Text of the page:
Lately, I’ve been seeing lots of talk and questions about naming characters. What’s the big deal? Everything… Finding the perfect name for your character, can be just as important as finding a title. You have to love the name, you’re going to be writing it an awful lot, and later if published, your character will be talked about over and over.
Have you ever just heard a name, and loved it from the start. Loved the way it sounded on your lips, loved the way it swirled off your tongue? It just fit. Now imagine, if you have the perfect name for your character, hearing another character say that name for the first time. Whether it’s said with hope, muttered in irritation, whispered in an intimate moment or forced in anger through clenched teeth, it still needs to be impactful.
Here are a few tips, for naming your character:
- Remember to be careful when selecting exotic, unique or foreign names. Too many confusing character names can make it hard to follow which character is speaking. The rule of thumb, in a traditional fictional piece, would be to only have one exotic name, with the rest of the characters names being fairly general.
- Search websites, for the most popular names for boys and girls born in any year or time. This will ensure that your character names are appropriate to their era. This is important for accuracy and consistency throughout the story. Carefully check, to be sure that the name existed during that time period.
- Another great tip, is never have two characters in the same story with names that begin with the same letter. While it is a given, that if the names are different enough, it shouldn’t matter – it has been proven that many readers get confused when the names are too similar.
- It probably goes without saying, you should avoid repetitious names or names that sound alike even if spelled differently. For instance, avoid names like Jack and Zach or Jill and Bill or the traditional Jack and Jill is probably a no-brainer also.
- Alliteration is another common mistake. In a children’s story, cute names work well, but in any type of Gen. fiction piece whether for young adult or older, names such as Tom Thompson, or Jeremy Jackson or, Mindy Miller – just don’t work.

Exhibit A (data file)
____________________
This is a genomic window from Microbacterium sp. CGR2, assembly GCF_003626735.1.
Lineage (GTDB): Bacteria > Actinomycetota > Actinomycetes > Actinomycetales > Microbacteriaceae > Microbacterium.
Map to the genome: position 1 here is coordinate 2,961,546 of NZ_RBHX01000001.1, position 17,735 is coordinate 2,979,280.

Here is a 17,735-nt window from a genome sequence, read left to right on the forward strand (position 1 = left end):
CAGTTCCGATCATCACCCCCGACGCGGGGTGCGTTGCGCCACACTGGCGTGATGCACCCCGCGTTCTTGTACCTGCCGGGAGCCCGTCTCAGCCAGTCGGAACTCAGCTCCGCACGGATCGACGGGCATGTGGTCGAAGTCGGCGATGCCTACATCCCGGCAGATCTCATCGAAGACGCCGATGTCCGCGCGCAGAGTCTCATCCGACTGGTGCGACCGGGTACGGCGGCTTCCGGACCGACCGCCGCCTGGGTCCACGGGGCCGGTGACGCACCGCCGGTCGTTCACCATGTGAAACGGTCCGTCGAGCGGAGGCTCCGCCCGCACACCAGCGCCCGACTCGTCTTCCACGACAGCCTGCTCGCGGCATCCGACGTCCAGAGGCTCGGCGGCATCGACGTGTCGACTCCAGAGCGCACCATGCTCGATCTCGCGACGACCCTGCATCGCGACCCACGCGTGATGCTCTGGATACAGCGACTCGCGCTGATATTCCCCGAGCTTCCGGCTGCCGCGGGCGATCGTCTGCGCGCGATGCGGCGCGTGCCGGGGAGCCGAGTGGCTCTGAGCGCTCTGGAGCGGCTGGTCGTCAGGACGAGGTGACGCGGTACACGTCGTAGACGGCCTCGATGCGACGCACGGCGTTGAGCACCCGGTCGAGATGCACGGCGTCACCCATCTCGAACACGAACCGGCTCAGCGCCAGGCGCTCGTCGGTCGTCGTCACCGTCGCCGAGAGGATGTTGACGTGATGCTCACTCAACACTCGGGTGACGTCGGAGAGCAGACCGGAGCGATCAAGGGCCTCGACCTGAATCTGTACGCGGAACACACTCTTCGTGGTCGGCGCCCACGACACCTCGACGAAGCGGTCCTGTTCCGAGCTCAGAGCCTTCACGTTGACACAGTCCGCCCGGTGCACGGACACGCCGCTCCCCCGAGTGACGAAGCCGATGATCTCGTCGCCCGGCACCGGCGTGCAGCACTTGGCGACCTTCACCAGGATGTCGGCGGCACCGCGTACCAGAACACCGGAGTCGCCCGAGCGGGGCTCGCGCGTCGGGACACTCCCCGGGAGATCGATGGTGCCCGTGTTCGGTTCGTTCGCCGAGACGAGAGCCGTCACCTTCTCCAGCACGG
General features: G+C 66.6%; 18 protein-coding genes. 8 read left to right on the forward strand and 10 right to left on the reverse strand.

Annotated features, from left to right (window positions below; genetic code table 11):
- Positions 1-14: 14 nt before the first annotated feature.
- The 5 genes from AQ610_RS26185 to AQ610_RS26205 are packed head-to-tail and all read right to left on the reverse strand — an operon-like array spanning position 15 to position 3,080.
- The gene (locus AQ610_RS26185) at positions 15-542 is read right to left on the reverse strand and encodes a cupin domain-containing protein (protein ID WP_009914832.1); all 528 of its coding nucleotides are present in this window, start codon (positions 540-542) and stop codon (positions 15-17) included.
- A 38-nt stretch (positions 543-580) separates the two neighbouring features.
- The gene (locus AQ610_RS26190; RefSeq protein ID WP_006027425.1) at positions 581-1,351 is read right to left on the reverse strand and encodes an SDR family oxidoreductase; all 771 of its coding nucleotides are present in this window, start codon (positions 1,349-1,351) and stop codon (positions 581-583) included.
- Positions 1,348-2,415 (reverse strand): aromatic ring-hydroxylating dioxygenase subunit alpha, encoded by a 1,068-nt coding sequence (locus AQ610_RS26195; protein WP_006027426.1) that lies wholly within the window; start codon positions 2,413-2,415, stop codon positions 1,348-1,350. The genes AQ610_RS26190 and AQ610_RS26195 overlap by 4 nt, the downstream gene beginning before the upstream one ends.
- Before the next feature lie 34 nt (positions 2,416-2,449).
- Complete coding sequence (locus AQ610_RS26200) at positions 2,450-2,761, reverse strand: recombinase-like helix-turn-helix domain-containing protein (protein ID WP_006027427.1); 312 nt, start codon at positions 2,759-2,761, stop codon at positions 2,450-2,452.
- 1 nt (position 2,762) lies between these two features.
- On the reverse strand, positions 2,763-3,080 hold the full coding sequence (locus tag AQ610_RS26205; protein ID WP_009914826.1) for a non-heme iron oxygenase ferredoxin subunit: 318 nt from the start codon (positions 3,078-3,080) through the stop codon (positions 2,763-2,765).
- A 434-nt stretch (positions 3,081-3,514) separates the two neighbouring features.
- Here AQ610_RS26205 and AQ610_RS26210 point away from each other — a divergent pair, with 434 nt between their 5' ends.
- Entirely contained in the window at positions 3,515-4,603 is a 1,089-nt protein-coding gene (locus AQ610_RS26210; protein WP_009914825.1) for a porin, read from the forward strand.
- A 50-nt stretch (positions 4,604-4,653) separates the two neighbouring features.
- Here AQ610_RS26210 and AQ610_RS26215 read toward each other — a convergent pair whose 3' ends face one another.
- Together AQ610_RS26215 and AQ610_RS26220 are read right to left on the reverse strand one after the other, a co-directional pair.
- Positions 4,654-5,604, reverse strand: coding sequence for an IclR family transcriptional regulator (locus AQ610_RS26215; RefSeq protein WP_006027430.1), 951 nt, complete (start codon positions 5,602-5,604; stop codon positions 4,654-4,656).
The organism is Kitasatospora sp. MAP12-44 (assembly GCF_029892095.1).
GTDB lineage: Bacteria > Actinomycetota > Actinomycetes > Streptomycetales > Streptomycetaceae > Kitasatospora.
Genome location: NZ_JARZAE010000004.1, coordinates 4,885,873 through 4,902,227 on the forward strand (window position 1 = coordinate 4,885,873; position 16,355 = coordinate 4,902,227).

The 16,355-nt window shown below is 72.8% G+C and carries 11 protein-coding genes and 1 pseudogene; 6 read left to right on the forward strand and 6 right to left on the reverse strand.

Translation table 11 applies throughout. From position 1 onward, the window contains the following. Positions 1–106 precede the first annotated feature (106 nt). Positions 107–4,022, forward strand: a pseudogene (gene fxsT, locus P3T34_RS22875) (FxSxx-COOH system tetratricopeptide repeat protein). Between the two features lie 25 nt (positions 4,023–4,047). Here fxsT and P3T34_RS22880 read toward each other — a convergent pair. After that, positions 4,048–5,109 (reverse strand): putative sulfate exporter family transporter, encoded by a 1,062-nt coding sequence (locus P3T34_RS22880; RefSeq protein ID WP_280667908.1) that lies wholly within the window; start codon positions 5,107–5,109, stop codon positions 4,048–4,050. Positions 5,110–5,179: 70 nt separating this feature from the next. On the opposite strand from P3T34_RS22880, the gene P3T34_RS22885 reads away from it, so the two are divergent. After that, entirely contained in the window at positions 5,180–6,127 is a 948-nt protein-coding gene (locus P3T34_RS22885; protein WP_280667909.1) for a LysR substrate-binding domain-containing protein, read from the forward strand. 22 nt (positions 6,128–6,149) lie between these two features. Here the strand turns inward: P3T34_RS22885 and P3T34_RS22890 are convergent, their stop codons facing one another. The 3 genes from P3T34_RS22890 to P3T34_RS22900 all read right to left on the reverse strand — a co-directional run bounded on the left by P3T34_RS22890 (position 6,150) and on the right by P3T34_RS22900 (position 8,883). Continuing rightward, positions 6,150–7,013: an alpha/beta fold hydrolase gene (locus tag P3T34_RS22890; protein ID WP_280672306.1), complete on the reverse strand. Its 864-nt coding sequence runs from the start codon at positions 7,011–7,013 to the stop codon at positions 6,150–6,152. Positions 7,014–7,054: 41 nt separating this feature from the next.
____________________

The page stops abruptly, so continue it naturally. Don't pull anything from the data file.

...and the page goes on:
- Don’t cement your character’s name. What I mean by that, is be open to change the character’s name later in the story if it isn’t working for you. For instance if at the start of the book, your character’s name is John which sounds like a simple name, paired with a good last name could be strong or powerful, or paired with a different type of last name might just be your average businessman let’s say, that you get halfway through the book and suddenly he becomes a rodeo rider, the named John Montgomery might not fit him anymore. Perhaps changing his name to Wayne Montgomery might fit a little better. The main point is to make sure the name fits the character.
- Keep your eyes and ears opened for great character names. I passed a business the other day – Mennemeyer Orthodontics. I kept thinking, what a cool last name. I love it. I tried it out with a few different names, but I really like Jack Mennemeyer. (sounds like an attorney at law lol). I also scour phone books, websites, my kids yearbooks, etc. for unique last names or names that just sound cool.
- Another really big tip – make sure your readers can pronounce the name. I have been reading a lot of books lately, and I see these unique, almost cool names – except I have no idea how you would even say them. This gets me all tripped up every time the name is mentioned in the book. (I think its kinda like my last name – see the FAQ for the correct way to pronounce it!) 😉
- Keep a small notebook with you to store names. I was able to have my daughter pull my notebook out of my purse and jot down the last name Mennemeyer so I wouldn’t forget it. I didn’t think I would, but I’ve been known to. Don’t assume you will remember.
- Most important rule? Take your time naming them. Don’t just pick the first thing that comes to mind or that “fits”. Let it sit there, use it a bunch and if in a few weeks its still working for you, then perfect. If not, you can change it and try something new on for size. There is no reason to rush it.
Do you have any tips you use for naming your characters?
Take your time naming your creations. Choosing a name that sings on the page for you will go a long way toward growing your characters. Shakespeare may have believed that a rose by any other name would smell as sweet, but romance writers know better!